When I'm on a plane, I want a pilot who does a great job of flying a plane.  Perhaps there are some objective measures of what we want to see in a pilot -- things like reaction speed which could be impaired by depression or by medications.  Instead of stopping someone from flying because his depressive symptoms are adequately addressed with an antidepressant, perhaps we should be checking his reaction times on a simulator.  If a pilot does a great job of flying, then I don't care that he's on an antidepressant, and I don't care if he's thinking about his grocery list, or anything else that I have no control over.  But  I do care that he flies well, that he's not impaired, and since history may repeat itself, then I care about his past behaviors: if he's had close calls when flying for any reason, or a history of a suicide attempt, then I'd like another pilot, please.

And I personally don't think anyone should own guns, but since no one cares that I think that (yes, yes, 2nd amendment...), well then what say we prohibit the following people from owning guns, at least for a period of time: anyone with a history of assaultive behavior, and anyone who has had a suicide attempt serious enough to require medical attention.  Both imply that the person has a level of impulsivity where a gun could be a problem.  And, yes, I think that someone who gets in a bar fight and throws some punches shouldn't have a gun, at least for a given period of time -- say long enough to age into some brain maturity or get some treatment for their alcohol problem. 

 I don't care what the diagnosis is: no diagnosis precludes any type of employment, and no lack of diagnosis is any guarantee of safety.  What matters is behavior, and that's what people should be judged on.  Oh, you're going to say I think this means it's okay if the pilot tells his co-pilot he's thinking of crashing the plane: and I'm going to say No!  The act of telling another that you have violent criminal intentions is a behavior, that pilot should not be permitted to fly.  Silent thoughts which one never intends to act on are one thing (we all have weird thoughts from time to time), expressing such thoughts can be a cry for help, or it can indicate poor judgement, or it can be an expression of a symptom of serious mental illness, but once expressed, it's a different animal than a quiet fantasy.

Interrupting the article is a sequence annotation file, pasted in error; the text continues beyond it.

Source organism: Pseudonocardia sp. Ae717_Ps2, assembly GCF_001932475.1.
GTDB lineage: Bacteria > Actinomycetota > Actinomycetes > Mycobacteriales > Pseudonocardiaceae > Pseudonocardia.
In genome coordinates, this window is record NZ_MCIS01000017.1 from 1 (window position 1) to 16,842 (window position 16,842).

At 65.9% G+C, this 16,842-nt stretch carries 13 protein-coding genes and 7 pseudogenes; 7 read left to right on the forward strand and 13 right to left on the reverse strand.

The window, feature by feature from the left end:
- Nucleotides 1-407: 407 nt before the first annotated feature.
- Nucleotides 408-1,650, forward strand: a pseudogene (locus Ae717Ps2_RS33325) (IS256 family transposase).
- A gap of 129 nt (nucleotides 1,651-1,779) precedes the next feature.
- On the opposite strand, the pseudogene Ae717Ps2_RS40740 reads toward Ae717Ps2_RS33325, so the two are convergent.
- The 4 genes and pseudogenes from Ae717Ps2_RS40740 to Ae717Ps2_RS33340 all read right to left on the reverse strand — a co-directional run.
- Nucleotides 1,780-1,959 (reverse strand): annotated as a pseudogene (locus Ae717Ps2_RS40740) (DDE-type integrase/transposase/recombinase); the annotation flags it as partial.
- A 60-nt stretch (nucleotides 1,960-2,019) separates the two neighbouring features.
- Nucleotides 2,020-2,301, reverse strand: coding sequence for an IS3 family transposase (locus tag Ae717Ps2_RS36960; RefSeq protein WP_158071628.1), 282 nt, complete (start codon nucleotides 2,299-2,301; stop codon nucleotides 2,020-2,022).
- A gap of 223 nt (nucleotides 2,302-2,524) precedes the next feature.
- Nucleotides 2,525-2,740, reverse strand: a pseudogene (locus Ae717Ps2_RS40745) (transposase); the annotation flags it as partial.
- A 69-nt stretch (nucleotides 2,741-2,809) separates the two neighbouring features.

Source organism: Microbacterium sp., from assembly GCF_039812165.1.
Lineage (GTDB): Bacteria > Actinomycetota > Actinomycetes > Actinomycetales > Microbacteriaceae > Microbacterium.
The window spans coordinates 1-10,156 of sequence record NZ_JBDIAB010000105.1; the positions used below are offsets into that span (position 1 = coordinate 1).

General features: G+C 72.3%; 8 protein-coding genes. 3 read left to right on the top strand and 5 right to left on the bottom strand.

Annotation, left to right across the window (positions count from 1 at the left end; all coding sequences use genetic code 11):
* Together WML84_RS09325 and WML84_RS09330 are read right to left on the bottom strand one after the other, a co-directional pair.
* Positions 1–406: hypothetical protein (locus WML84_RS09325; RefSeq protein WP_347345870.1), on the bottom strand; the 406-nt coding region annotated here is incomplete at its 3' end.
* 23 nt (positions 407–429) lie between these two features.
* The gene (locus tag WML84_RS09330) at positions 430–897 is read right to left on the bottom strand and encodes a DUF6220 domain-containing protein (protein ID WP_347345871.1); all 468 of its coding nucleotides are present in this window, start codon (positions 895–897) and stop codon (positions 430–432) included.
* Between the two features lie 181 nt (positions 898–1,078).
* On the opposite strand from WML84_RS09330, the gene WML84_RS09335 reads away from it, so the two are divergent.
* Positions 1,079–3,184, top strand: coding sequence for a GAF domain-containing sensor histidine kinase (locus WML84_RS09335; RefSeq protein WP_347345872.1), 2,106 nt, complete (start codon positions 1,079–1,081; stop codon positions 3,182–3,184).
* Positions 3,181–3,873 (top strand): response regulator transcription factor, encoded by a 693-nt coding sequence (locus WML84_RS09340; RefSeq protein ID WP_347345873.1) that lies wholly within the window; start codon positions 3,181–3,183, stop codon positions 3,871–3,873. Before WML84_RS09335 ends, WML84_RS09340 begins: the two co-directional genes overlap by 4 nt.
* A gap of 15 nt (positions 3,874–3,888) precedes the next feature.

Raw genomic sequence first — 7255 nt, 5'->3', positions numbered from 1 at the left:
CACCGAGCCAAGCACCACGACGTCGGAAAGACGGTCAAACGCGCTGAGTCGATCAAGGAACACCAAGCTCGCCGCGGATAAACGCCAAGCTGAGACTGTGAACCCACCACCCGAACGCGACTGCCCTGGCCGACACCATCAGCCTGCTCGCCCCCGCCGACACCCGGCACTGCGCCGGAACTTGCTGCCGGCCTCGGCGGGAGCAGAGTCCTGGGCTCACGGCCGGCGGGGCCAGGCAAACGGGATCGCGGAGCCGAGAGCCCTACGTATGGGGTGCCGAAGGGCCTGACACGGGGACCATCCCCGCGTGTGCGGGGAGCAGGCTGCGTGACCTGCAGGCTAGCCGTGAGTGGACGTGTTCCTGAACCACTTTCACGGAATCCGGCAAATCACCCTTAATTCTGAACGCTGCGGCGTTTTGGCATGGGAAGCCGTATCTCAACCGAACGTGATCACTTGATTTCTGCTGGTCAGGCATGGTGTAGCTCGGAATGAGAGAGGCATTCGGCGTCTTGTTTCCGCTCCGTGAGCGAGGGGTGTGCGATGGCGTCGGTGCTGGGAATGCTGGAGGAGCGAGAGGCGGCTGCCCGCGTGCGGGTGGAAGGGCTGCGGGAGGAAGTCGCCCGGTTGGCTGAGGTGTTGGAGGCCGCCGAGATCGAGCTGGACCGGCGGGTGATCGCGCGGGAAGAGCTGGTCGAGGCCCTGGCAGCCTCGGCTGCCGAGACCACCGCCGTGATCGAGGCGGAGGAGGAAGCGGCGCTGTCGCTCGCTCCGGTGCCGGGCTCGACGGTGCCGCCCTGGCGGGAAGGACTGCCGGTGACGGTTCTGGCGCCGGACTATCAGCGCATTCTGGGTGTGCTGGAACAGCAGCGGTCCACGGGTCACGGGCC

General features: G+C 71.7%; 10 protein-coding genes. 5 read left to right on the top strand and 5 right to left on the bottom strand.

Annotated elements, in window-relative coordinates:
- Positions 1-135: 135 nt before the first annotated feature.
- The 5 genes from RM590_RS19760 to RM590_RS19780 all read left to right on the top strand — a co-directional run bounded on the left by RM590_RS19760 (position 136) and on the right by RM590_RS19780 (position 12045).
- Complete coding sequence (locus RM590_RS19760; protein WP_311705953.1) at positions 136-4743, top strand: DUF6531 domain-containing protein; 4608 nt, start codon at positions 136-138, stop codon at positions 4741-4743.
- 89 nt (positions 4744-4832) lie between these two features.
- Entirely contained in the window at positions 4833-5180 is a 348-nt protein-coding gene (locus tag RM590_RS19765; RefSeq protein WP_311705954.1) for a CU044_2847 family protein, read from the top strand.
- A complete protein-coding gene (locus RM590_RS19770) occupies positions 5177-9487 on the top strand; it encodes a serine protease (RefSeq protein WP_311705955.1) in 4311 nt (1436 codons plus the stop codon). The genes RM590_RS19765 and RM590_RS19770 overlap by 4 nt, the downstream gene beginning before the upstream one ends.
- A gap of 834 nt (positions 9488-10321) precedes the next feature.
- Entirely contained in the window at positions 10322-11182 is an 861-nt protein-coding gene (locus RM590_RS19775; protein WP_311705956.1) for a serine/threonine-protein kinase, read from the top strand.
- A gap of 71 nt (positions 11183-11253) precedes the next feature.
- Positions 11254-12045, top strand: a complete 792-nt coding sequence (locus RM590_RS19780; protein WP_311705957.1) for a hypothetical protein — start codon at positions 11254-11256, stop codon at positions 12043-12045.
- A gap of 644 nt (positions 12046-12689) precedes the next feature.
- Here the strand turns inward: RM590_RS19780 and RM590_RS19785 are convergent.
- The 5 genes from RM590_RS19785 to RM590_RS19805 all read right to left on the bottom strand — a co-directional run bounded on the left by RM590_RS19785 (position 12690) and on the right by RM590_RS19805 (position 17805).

We need to change the questions.  'Do you have a diagnosis of X,Y, or Z' is not relevant.  Have you ever been convicted of a crime beside a minor traffic violation?  Have you ever filed for bankruptcy (I don't want you running my accounting department, thank you, anyway)?  Have you ever been treated in a psychiatric facility for violent behavior or a suicide attempt?  Have you ever been committed to a psychiatric facility involuntarily for dangerous to self or others  ("committed" implies that you were not just observed for 72 hours, but that a hearing was held where you were determined to be dangerous by a judge).   And for many of these things, there should be a period after which it's no longer an issue.  A single suicide attempt at age 15 following a break up with a boyfriend, followed by years of mental stability as an adult should not haunt one forever.  Maybe 7 to 10 years without troublesome behavior is enough.    But a diagnosis of Bipolar disorder?  Now what does that mean?

Okay, rant.  And please tell Clink that "twerk your giblets" is not something that normal people say.